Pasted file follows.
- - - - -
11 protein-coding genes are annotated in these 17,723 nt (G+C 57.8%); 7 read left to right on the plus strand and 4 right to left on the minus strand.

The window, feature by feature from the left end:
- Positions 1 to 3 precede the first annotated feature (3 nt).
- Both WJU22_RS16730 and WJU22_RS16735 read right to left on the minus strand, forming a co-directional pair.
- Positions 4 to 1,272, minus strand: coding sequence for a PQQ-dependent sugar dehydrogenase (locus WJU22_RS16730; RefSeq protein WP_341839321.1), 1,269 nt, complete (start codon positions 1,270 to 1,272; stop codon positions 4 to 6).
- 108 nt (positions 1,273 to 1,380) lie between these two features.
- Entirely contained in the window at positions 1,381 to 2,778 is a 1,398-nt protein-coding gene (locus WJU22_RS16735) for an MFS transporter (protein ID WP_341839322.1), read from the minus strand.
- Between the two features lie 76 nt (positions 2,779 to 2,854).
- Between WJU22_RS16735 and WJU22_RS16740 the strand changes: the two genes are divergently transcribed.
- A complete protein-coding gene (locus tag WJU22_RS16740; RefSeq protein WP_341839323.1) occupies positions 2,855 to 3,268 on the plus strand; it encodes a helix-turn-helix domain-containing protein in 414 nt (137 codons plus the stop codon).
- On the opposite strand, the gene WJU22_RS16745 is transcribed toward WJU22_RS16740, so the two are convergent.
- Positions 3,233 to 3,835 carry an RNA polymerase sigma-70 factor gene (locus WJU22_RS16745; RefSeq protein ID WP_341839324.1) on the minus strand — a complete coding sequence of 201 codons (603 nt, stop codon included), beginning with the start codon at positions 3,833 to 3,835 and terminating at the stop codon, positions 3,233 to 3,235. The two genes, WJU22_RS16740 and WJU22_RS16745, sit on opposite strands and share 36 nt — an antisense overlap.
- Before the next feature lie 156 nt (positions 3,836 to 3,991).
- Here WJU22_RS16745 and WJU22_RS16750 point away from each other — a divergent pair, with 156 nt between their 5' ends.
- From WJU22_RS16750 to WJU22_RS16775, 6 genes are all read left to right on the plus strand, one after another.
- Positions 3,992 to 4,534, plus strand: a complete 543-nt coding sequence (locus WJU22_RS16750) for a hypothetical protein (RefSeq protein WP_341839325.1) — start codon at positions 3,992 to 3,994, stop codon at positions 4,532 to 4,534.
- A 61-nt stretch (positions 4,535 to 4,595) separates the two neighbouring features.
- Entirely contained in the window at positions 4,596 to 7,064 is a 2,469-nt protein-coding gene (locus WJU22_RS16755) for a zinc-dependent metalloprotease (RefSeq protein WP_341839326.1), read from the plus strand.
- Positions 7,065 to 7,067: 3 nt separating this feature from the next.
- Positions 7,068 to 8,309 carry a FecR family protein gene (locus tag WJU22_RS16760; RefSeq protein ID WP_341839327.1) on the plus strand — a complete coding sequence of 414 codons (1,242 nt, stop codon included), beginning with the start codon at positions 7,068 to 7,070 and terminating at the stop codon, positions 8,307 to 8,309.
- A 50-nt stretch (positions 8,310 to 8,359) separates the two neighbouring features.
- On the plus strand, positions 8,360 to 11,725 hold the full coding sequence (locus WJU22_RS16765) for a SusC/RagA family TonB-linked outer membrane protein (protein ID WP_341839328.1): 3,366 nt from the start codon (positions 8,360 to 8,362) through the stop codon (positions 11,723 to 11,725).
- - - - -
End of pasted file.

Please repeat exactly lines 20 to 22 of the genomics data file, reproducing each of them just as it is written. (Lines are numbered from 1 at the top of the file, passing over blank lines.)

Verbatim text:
- Positions 7,068 to 8,309 carry a FecR family protein gene (locus tag WJU22_RS16760; RefSeq protein ID WP_341839327.1) on the plus strand — a complete coding sequence of 414 codons (1,242 nt, stop codon included), beginning with the start codon at positions 7,068 to 7,070 and terminating at the stop codon, positions 8,307 to 8,309.
- A 50-nt stretch (positions 8,310 to 8,359) separates the two neighbouring features.
- On the plus strand, positions 8,360 to 11,725 hold the full coding sequence (locus WJU22_RS16765) for a SusC/RagA family TonB-linked outer membrane protein (protein ID WP_341839328.1): 3,366 nt from the start codon (positions 8,360 to 8,362) through the stop codon (positions 11,723 to 11,725).